Posted Aug 06, 2014 05:30 pm CDT
We recently stumbled on the video meme “Said No Teacher Ever,” in which teachers make statements that they’d really never make. (Here’s a playlist of some examples.)
Among the statements they claim no teacher would ever say:
“No Child Left Behind? Best. Program. Ever.”
“Don’t you love standardized testing?”
“Yes, Wikipedia is an acceptable source.”
“Just watch the movie—it’s the same as the book.”
So this week, we’d like to ask you: What would belong in a “Said No Lawyer Ever” meme?
Answer in the comments.
Read the answers to last week’s question: Have you seen a pro se litigant prevail in court? How did they do it?
Posted by Ellen Lorenzen: “A pro se claimant who appeared before me (I’m a workers’ compensation judge) won. He won, in part, because he was able to explain what relief he was seeking and provided the testimony and documents necessary to establish his entitlement to that relief. He also won, not because I was his advocate, but because the defense firm sent a brand-new associate attorney who had never appeared at trial, had never observed a trial, and (apparently) had not been mentored by a more experienced attorney at her firm. Had she made an objection or two at the appropriate times, her client would have prevailed. I do not advocate for either party at any time, whether represented or not. I did feel a little sorry for the attorney who was going to have to live down her loss to an unrepresented party but my thoughts about the equity partners at her firm are not publishable.”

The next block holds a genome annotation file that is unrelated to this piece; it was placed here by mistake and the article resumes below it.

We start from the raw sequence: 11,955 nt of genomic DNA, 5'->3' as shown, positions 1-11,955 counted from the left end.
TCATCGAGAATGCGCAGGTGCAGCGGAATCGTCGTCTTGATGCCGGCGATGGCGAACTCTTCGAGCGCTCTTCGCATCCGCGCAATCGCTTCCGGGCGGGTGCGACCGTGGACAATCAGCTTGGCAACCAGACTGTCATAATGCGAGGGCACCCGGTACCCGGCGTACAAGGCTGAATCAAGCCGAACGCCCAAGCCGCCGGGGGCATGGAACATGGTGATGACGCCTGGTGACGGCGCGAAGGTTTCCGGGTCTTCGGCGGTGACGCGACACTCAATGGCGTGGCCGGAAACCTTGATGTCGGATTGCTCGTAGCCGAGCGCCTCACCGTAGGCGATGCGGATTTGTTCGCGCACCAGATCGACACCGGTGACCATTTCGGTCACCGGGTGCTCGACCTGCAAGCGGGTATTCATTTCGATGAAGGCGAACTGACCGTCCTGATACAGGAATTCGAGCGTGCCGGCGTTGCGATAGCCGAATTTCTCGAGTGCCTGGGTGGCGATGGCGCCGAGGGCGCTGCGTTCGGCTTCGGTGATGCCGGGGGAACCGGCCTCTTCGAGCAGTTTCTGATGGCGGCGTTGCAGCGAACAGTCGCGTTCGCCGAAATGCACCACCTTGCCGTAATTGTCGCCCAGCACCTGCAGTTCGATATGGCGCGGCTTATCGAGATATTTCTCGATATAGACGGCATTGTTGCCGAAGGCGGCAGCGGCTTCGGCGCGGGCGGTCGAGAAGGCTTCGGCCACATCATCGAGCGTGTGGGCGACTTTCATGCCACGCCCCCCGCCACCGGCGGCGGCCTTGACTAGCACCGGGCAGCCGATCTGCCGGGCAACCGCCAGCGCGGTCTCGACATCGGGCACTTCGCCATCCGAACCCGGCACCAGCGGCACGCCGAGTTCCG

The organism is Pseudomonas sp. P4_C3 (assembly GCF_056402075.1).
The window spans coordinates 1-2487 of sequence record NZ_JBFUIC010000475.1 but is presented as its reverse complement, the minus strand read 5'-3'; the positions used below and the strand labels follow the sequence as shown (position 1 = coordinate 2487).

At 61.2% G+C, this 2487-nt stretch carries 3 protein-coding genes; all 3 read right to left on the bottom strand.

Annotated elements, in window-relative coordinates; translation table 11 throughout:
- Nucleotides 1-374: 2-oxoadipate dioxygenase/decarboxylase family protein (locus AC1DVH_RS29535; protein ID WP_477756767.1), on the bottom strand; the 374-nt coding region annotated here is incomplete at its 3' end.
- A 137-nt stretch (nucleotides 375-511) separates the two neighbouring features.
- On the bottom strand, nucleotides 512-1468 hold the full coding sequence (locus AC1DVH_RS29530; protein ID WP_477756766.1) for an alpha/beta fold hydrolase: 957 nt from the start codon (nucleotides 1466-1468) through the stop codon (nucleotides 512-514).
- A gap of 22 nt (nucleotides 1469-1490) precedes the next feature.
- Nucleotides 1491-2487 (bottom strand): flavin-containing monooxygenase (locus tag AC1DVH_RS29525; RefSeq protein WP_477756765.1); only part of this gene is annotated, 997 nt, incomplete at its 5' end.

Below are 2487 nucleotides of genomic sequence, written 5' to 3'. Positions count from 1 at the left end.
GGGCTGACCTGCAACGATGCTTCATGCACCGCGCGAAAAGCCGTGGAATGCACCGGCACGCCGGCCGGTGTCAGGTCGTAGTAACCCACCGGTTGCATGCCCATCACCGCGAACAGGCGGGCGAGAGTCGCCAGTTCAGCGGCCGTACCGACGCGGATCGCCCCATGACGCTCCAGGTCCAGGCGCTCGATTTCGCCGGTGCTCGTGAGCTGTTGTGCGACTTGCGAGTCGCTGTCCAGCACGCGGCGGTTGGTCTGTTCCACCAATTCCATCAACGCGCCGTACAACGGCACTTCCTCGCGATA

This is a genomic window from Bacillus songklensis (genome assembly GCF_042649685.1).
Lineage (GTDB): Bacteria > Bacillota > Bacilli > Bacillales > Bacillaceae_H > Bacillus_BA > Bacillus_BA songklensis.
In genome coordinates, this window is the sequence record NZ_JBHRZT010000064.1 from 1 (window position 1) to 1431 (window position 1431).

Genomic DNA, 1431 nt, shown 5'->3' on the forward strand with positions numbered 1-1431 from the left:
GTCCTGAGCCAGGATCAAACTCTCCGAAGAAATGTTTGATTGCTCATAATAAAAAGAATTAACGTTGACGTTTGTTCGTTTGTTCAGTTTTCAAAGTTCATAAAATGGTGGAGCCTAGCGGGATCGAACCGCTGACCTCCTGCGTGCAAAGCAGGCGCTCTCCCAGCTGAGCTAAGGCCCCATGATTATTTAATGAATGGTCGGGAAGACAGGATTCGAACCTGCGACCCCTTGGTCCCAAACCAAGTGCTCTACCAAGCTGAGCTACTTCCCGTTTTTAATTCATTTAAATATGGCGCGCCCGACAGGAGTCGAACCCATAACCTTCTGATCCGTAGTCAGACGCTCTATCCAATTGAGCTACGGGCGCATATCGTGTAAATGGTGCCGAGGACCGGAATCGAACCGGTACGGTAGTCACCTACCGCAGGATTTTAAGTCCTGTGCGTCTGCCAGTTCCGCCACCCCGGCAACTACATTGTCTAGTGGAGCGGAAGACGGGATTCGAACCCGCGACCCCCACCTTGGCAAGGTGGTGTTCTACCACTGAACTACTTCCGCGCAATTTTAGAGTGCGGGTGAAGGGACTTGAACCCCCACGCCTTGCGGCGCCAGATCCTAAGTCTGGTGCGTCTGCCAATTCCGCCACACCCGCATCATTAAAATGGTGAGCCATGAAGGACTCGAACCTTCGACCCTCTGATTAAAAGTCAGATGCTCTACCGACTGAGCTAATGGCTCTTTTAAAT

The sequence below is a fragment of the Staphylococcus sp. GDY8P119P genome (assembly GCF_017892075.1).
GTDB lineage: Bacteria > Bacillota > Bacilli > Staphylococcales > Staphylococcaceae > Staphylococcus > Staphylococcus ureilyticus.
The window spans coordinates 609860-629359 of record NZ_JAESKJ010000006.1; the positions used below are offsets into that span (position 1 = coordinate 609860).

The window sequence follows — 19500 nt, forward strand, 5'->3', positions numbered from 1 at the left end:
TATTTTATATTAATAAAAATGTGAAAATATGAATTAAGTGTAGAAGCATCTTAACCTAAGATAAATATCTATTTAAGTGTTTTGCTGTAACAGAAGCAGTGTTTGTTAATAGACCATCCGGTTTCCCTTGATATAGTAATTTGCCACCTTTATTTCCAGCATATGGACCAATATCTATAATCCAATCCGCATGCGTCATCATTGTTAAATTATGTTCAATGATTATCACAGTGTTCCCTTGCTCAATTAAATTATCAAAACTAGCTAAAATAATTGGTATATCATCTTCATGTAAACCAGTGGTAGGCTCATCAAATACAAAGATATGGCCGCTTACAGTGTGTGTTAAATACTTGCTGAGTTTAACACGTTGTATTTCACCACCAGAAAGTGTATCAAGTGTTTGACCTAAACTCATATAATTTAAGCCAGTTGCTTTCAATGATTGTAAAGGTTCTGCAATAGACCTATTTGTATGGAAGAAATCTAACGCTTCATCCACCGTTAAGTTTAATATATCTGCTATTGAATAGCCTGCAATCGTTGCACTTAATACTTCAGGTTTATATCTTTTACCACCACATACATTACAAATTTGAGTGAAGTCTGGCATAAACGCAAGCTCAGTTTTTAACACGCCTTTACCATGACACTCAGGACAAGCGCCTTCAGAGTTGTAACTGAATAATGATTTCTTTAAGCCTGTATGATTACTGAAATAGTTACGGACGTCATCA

Do you have an idea for a future question of the week? If so, contact us.